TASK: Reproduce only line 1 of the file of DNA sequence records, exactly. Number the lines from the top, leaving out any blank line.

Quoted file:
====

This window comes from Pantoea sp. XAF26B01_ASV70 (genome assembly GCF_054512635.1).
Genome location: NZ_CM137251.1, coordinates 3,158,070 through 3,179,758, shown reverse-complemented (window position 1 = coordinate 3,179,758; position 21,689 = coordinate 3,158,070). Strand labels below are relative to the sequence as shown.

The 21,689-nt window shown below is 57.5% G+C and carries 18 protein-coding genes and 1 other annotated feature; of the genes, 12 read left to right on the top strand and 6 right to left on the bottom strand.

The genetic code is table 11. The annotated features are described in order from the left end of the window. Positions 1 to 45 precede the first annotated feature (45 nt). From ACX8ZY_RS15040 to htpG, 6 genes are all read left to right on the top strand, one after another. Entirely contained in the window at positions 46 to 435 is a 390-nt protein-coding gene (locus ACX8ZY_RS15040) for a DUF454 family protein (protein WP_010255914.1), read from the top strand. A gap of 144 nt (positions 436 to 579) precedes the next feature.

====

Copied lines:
This window comes from Pantoea sp. XAF26B01_ASV70 (genome assembly GCF_054512635.1).